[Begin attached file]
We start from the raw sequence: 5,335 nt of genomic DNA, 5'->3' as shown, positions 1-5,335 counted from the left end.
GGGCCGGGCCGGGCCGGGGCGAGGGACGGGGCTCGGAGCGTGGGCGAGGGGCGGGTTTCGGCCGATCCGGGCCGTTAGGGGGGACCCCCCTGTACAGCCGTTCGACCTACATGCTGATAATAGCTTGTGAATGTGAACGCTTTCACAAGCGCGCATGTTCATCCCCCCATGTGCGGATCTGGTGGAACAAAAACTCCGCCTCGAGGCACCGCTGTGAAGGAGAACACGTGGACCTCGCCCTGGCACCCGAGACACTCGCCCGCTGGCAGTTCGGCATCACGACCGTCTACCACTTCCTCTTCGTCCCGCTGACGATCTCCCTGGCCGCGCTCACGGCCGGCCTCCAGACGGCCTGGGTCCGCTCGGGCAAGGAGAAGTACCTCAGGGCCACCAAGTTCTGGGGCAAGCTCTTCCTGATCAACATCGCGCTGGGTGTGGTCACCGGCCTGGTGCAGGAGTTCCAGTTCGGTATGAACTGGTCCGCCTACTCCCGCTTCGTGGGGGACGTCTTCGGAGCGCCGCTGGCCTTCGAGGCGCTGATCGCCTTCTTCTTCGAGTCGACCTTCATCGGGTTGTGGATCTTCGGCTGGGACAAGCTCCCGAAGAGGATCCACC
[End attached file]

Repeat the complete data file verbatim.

We start from the raw sequence: 5,335 nt of genomic DNA, 5'->3' as shown, positions 1-5,335 counted from the left end.
GGGCCGGGCCGGGCCGGGGCGAGGGACGGGGCTCGGAGCGTGGGCGAGGGGCGGGTTTCGGCCGATCCGGGCCGTTAGGGGGGACCCCCCTGTACAGCCGTTCGACCTACATGCTGATAATAGCTTGTGAATGTGAACGCTTTCACAAGCGCGCATGTTCATCCCCCCATGTGCGGATCTGGTGGAACAAAAACTCCGCCTCGAGGCACCGCTGTGAAGGAGAACACGTGGACCTCGCCCTGGCACCCGAGACACTCGCCCGCTGGCAGTTCGGCATCACGACCGTCTACCACTTCCTCTTCGTCCCGCTGACGATCTCCCTGGCCGCGCTCACGGCCGGCCTCCAGACGGCCTGGGTCCGCTCGGGCAAGGAGAAGTACCTCAGGGCCACCAAGTTCTGGGGCAAGCTCTTCCTGATCAACATCGCGCTGGGTGTGGTCACCGGCCTGGTGCAGGAGTTCCAGTTCGGTATGAACTGGTCCGCCTACTCCCGCTTCGTGGGGGACGTCTTCGGAGCGCCGCTGGCCTTCGAGGCGCTGATCGCCTTCTTCTTCGAGTCGACCTTCATCGGGTTGTGGATCTTCGGCTGGGACAAGCTCCCGAAGAGGATCCACC